How to Build a Helicopter Out of Soda Cans

Use a picture of a helicopter as inspiration.
Use a picture of a helicopter as inspiration. (Image: Thinkstock/Comstock/Getty Images)

Making a model version of a helicopter out of soda cans is an artistic way to display your love for aviation. Helicopters include main rotors, tail rotors and landing skids -- all of which are necessary for your model version. The trick to crafting a successful soda can helicopter is to use a frame that is shaped similarly to the cockpit body of the aircraft. Use sheets of soda can aluminum to build around and off of the center frame to have your helicopter "ready for lift off" in no time.

Things You'll Need

  • 5 soda cans
  • Mild liquid dish soap
  • Scissors
  • Dish towel
  • Abrasive scuff pads
  • 4-inch by 10-inch plastic Easter egg
  • Permanent epoxy

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Rise out five empty soda cans with warm water and mild dish soap. Cut the top and bottom rims off of each can. Discard the rims and keep the flexible aluminum sheets.

Dry the aluminum sheets with a dish towel. Dual the edges of each sheet with an abrasive scruff pad before moving on.

Glue the two halves of a 4-inch by-10-inch plastic Easter egg together with permanent epoxy. The egg has a similar oval shape to a helicopter body and will act as the frame for your craft.

Fold an aluminum sheet around the egg. Cut off any extraneous aluminum. Unfold the sheet. Add a layer of permanent epoxy to the underside of the sheet. Wrap the sheet back around the egg -- tacky side down -- to bond the aluminum to the frame.

Measure and cut a 2-inch by 8-inch sheet of aluminum. Roll the sheet lengthwise into an 8-inch long cylinder to act as the top rotor. Glue the edge of the top rotor with permanent epoxy to secure the hold. Layer the center of the top rotor with permanent epoxy. Carefully press the center of the top rotor to the top of the egg.

Draw and cut a 2-inch by 6-inch sheet of aluminum. Roll the sheet lengthwise into a 6-inch long cylinder to act as the tail boom. Glue the edge of the tail boom with permanent epoxy to secure the hold. Layer one end of the tail boom with permanent epoxy. Carefully press the tacky end of the tail boom into the narrow end of the egg.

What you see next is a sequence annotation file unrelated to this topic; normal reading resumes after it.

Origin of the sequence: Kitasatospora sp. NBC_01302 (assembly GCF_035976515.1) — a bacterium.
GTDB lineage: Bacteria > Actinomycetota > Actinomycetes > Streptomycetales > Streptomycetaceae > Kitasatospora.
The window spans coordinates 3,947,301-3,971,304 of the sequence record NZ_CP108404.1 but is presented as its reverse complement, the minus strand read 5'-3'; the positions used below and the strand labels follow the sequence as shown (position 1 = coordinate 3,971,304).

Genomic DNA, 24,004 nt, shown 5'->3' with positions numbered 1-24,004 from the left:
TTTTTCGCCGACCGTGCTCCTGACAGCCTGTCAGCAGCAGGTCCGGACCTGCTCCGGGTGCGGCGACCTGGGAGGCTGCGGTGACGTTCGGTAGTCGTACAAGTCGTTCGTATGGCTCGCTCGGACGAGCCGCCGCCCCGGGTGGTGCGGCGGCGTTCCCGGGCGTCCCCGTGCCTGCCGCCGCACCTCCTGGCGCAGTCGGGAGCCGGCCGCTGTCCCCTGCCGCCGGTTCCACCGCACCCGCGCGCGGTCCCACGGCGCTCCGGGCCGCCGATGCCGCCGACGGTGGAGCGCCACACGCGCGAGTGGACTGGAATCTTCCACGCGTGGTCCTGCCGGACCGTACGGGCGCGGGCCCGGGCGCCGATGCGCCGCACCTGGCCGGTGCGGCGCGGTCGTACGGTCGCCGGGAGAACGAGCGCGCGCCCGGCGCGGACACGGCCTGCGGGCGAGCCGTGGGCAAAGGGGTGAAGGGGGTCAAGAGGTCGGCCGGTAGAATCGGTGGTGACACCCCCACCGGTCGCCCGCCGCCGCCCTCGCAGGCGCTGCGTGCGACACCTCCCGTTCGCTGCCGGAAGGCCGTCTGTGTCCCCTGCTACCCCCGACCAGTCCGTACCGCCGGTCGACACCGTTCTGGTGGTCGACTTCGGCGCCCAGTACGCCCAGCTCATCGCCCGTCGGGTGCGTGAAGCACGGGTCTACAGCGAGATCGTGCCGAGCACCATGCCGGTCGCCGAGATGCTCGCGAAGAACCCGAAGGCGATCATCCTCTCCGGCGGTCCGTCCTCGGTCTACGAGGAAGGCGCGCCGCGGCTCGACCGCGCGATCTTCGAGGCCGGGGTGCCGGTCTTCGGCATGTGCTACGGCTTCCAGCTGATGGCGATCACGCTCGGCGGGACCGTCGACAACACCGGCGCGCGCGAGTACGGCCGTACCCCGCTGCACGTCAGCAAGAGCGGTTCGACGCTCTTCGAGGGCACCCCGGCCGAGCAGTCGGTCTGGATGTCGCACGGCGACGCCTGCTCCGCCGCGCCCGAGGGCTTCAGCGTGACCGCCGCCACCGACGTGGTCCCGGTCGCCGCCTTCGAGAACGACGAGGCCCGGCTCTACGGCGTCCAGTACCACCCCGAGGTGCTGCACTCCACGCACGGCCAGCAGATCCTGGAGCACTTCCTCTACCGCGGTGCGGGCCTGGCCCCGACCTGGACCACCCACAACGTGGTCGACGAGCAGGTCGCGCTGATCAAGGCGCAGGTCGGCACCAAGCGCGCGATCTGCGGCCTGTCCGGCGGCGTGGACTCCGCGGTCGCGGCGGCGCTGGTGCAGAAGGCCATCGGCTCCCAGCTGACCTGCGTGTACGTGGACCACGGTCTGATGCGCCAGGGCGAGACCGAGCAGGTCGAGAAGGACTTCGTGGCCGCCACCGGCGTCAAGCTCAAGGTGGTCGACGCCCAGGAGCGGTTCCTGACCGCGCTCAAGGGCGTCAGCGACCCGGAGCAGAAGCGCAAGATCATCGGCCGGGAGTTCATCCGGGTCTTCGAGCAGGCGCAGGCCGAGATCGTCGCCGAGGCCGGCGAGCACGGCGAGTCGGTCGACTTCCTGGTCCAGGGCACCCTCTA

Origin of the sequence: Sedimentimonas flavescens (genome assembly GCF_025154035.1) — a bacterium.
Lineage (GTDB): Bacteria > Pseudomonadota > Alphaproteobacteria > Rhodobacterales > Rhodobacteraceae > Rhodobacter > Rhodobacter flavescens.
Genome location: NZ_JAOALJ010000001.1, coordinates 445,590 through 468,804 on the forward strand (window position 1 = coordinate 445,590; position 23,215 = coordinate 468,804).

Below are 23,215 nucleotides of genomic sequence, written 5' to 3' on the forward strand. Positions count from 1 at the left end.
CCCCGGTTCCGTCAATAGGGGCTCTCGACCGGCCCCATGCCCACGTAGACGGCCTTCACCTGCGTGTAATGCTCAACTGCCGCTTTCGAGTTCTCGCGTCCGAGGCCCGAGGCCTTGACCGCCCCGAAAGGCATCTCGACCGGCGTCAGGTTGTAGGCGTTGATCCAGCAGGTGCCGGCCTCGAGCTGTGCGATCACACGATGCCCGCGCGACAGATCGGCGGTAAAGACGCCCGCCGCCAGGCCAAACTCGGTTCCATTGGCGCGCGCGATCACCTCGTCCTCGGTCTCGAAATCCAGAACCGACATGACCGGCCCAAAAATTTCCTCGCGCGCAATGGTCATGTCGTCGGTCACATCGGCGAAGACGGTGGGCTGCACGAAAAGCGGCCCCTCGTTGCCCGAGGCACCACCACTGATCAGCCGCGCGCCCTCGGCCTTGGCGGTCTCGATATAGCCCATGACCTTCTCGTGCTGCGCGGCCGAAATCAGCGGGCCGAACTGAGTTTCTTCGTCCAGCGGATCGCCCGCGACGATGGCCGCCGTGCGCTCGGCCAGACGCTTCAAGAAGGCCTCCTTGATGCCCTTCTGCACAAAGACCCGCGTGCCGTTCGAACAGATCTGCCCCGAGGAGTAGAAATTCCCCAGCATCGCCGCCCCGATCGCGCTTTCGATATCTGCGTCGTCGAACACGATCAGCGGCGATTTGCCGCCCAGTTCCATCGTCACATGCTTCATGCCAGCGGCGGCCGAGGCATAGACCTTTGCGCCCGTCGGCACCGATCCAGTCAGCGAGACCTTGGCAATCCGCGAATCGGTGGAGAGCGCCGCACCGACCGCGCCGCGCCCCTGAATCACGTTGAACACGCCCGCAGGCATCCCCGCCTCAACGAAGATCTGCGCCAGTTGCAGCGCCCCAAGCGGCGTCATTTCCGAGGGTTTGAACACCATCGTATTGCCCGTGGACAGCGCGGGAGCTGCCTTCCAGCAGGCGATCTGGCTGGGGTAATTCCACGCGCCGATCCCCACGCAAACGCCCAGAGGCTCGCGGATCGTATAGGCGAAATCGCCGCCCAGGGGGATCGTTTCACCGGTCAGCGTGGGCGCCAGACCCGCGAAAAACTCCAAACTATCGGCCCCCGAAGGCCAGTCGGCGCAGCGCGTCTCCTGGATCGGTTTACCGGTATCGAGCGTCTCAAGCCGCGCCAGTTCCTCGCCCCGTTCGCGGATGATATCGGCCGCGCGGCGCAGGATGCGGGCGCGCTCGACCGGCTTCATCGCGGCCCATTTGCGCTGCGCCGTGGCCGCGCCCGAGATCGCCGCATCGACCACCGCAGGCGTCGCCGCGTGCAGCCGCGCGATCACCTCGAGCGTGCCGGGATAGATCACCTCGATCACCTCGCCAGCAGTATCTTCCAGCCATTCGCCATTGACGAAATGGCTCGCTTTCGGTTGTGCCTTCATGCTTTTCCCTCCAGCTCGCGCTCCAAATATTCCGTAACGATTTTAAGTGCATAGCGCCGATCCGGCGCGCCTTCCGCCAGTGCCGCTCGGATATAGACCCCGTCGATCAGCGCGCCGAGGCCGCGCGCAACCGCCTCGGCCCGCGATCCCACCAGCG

Trace and cut a 2-inch by 3-inch sheet of aluminum. Roll the sheet lengthwise into a 3-inch long cylinder to act as the tail rotor. Glue the edge of the tail rotor with permanent epoxy to secure the hold. Layer the center of the tail rotor with permanent epoxy. Carefully press the center of the tail rotor into the far back right side of the tail boom.

Trace and cut four 1-inch by 1-inch sheets of aluminum. Roll the sheets lengthwise into four 1-inch long cylinders to act as the vertical extensions for the landing skids. The vertical extensions connect the skids to the body of the helicopter. Glue the bottom edge of one vertical extension with permanent epoxy. Repeat the gluing process with the additional three vertical extensions. Press the tacky ends of the vertical extensions into the underbelly of the helicopter. Position two vertical extensions in line with one another on the right side of the underbelly. Position the remaining two vertical extensions in line with one another on the left side of the underbelly. The shape of the four extensions should resemble a rectangle.

Make the landing skids. Trace and cut two 2-inch by 6-inch sheets of aluminum. Roll the sheets lengthwise into two 1-inch long cylinders to act as the skids. Glue one skid to the bottom of the left side underbelly vertical extensions with permanent epoxy. Glue the remaining skid to the bottom of the right side underbelly vertical extensions with permanent epoxy.

References

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